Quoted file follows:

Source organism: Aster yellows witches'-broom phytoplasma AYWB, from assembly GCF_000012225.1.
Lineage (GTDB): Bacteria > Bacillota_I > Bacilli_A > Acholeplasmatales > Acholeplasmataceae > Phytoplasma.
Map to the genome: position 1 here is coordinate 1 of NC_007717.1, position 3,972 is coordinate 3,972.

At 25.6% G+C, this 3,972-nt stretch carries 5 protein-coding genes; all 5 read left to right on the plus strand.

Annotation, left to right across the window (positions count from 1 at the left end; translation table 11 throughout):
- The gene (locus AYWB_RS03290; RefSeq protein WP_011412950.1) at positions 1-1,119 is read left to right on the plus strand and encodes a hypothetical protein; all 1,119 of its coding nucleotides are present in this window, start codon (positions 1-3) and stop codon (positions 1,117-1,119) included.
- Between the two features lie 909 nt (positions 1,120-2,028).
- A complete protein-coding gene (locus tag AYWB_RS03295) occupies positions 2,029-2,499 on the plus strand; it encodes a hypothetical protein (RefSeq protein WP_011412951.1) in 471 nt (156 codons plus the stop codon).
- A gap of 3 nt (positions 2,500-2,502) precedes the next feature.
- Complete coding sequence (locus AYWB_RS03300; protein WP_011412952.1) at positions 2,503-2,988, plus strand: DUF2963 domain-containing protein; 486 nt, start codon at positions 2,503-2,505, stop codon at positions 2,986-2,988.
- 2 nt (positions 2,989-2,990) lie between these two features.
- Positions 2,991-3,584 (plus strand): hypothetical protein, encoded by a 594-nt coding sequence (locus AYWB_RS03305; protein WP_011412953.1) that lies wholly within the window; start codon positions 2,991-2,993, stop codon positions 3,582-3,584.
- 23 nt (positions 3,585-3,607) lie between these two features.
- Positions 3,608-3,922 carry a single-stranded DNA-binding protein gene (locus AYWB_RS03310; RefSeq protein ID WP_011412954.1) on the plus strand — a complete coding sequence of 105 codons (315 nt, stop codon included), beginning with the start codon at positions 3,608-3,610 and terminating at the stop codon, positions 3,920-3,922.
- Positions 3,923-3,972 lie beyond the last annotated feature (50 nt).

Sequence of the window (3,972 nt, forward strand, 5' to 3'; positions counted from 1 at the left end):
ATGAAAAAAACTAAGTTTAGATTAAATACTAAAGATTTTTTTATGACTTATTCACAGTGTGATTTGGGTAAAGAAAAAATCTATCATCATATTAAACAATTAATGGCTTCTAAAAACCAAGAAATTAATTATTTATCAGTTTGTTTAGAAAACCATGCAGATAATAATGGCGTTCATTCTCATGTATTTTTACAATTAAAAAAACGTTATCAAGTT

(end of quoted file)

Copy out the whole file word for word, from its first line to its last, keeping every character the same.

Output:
Source organism: Aster yellows witches'-broom phytoplasma AYWB, from assembly GCF_000012225.1.
Lineage (GTDB): Bacteria > Bacillota_I > Bacilli_A > Acholeplasmatales > Acholeplasmataceae > Phytoplasma.
Map to the genome: position 1 here is coordinate 1 of NC_007717.1, position 3,972 is coordinate 3,972.

At 25.6% G+C, this 3,972-nt stretch carries 5 protein-coding genes; all 5 read left to right on the plus strand.

Annotation, left to right across the window (positions count from 1 at the left end; translation table 11 throughout):
- The gene (locus AYWB_RS03290; RefSeq protein WP_011412950.1) at positions 1-1,119 is read left to right on the plus strand and encodes a hypothetical protein; all 1,119 of its coding nucleotides are present in this window, start codon (positions 1-3) and stop codon (positions 1,117-1,119) included.
- Between the two features lie 909 nt (positions 1,120-2,028).
- A complete protein-coding gene (locus tag AYWB_RS03295) occupies positions 2,029-2,499 on the plus strand; it encodes a hypothetical protein (RefSeq protein WP_011412951.1) in 471 nt (156 codons plus the stop codon).
- A gap of 3 nt (positions 2,500-2,502) precedes the next feature.
- Complete coding sequence (locus AYWB_RS03300; protein WP_011412952.1) at positions 2,503-2,988, plus strand: DUF2963 domain-containing protein; 486 nt, start codon at positions 2,503-2,505, stop codon at positions 2,986-2,988.
- 2 nt (positions 2,989-2,990) lie between these two features.
- Positions 2,991-3,584 (plus strand): hypothetical protein, encoded by a 594-nt coding sequence (locus AYWB_RS03305; protein WP_011412953.1) that lies wholly within the window; start codon positions 2,991-2,993, stop codon positions 3,582-3,584.
- 23 nt (positions 3,585-3,607) lie between these two features.
- Positions 3,608-3,922 carry a single-stranded DNA-binding protein gene (locus AYWB_RS03310; RefSeq protein ID WP_011412954.1) on the plus strand — a complete coding sequence of 105 codons (315 nt, stop codon included), beginning with the start codon at positions 3,608-3,610 and terminating at the stop codon, positions 3,920-3,922.
- Positions 3,923-3,972 lie beyond the last annotated feature (50 nt).

Sequence of the window (3,972 nt, forward strand, 5' to 3'; positions counted from 1 at the left end):
ATGAAAAAAACTAAGTTTAGATTAAATACTAAAGATTTTTTTATGACTTATTCACAGTGTGATTTGGGTAAAGAAAAAATCTATCATCATATTAAACAATTAATGGCTTCTAAAAACCAAGAAATTAATTATTTATCAGTTTGTTTAGAAAACCATGCAGATAATAATGGCGTTCATTCTCATGTATTTTTACAATTAAAAAAACGTTATCAAGTT